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This Novel Deserves Better Than Me

June 26, 2010  Author: Anthony Pacheco Category: Setting, The Craft   0 Comments

I have some self-imposed rules of writing, mainly to prevent my literary ego from running amok.

Running Amok is a technical term, by the way.

But I digress.

My Sassy and Feminine friend Cassie Hart from New Zealand recently pointed out good writing for me comes from a challenge.  So my next target for my love of writing was Dragonsong. The characters and plot speak to me, almost like a call. It will be difficult to pull it together in 100k words, too.

One of my rules of writing, fantasy writing, is that the setting must have a voice. It’s not enough to have a heroic fantasy, character-driven plot. I have very high fantasy standards as a reader. I need to be there. I need to feel it deep in my bones. I need to see it and smell it. It’s visceral or it’s nothing.

I got to chapter three of Dragonsong, and realized the setting isn’t speaking to me. I have a very specific vision for it. I’m not going to hash out the book and then in draft two spruce up the setting, either. The setting is a character, she has a voice or I murder her for one that does. It’s my First Rule of Fantasy Writing.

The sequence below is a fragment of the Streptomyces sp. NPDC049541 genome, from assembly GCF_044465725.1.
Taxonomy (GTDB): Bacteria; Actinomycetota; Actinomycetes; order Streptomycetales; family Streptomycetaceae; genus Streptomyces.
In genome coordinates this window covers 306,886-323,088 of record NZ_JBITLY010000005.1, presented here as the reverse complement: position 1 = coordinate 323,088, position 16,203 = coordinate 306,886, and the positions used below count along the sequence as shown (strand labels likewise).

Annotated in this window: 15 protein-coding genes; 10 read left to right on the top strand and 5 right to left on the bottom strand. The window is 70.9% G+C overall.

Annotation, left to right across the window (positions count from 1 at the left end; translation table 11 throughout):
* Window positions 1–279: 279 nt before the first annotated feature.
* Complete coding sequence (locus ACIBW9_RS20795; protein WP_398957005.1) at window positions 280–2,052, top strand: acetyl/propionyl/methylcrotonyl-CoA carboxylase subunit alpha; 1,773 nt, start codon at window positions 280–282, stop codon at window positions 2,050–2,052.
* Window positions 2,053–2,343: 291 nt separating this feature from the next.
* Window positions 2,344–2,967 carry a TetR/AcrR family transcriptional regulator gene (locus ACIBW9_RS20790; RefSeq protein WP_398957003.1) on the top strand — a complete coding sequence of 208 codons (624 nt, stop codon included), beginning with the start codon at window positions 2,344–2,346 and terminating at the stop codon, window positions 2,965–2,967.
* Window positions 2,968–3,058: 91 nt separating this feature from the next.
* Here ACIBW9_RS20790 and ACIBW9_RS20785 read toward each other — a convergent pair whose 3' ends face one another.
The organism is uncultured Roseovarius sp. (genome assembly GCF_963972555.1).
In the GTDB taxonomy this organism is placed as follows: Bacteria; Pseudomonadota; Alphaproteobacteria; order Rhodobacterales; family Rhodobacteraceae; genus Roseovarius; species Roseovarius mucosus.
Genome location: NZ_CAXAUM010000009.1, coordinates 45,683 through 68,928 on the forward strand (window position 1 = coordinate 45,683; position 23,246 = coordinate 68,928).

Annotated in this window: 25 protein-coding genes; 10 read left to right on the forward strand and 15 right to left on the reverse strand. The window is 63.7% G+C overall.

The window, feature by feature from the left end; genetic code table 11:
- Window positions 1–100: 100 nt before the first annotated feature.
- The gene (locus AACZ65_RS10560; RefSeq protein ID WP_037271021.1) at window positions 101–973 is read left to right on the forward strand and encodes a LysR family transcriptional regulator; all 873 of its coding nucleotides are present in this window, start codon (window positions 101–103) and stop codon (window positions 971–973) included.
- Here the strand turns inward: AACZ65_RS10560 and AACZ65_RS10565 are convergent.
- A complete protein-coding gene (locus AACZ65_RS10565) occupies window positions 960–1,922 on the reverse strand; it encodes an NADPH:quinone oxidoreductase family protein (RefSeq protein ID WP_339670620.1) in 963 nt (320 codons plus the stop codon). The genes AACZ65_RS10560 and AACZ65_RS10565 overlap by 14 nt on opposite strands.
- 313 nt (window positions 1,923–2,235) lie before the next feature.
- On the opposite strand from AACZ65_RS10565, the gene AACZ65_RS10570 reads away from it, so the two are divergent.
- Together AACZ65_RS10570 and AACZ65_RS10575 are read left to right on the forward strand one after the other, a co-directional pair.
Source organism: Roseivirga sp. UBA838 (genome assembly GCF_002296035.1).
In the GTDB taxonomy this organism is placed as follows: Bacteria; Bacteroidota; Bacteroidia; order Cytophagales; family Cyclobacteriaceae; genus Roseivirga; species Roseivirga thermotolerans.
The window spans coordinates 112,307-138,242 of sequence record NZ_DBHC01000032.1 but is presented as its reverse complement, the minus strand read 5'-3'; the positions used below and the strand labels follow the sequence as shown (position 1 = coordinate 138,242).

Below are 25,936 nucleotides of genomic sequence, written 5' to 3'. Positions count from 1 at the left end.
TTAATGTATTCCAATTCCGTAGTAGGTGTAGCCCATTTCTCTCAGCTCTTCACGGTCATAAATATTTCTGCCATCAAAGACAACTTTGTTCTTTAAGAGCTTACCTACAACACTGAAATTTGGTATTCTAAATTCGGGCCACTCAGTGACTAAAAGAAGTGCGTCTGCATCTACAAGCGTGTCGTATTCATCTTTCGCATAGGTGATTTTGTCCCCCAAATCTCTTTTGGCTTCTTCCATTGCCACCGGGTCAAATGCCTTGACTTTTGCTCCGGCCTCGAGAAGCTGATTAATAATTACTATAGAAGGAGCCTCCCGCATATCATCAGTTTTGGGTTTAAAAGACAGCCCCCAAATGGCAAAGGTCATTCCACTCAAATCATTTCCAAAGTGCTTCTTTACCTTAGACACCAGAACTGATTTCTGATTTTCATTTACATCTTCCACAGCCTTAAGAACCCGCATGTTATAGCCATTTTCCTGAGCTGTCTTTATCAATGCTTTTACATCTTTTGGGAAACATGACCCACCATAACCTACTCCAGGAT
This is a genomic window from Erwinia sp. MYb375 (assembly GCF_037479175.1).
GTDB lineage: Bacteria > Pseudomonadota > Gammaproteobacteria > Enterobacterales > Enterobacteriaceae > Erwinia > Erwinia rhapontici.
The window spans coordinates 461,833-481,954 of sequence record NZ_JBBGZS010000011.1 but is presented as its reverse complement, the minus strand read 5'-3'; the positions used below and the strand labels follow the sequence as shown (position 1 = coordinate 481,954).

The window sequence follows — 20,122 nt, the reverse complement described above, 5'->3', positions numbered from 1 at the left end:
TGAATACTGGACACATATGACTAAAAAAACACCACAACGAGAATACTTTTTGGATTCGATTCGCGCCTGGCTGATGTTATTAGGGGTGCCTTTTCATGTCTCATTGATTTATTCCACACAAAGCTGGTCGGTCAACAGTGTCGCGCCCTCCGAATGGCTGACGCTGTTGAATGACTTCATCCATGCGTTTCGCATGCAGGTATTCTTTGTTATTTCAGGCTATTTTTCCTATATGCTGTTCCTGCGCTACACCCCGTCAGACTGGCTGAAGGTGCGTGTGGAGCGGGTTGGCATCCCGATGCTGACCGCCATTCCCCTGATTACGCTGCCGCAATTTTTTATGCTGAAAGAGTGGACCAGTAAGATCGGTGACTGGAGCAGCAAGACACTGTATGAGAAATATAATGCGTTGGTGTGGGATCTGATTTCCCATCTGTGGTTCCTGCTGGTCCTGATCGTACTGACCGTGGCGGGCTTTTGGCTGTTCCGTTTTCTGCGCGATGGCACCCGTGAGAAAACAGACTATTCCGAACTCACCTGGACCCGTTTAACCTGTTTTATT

Unfortunately, nothing repair-wise is nibbling on my little brain, so I’m setting it aside. This novel is better than I am, so I’m going to let it fester.

Thus, I’m living large on The Baby Dancers. That YA setting speaks to me. Yes it does. Maybe she can tell me a few things. Teach me.

That and I’m at the point where I just have to know how the story ends. It’s driving me crazy.

Thank you all who suggested I pick the novel back up because the plot sounded compelling. Because I believe, you’re right.

Goblin Ninjas. On fire.


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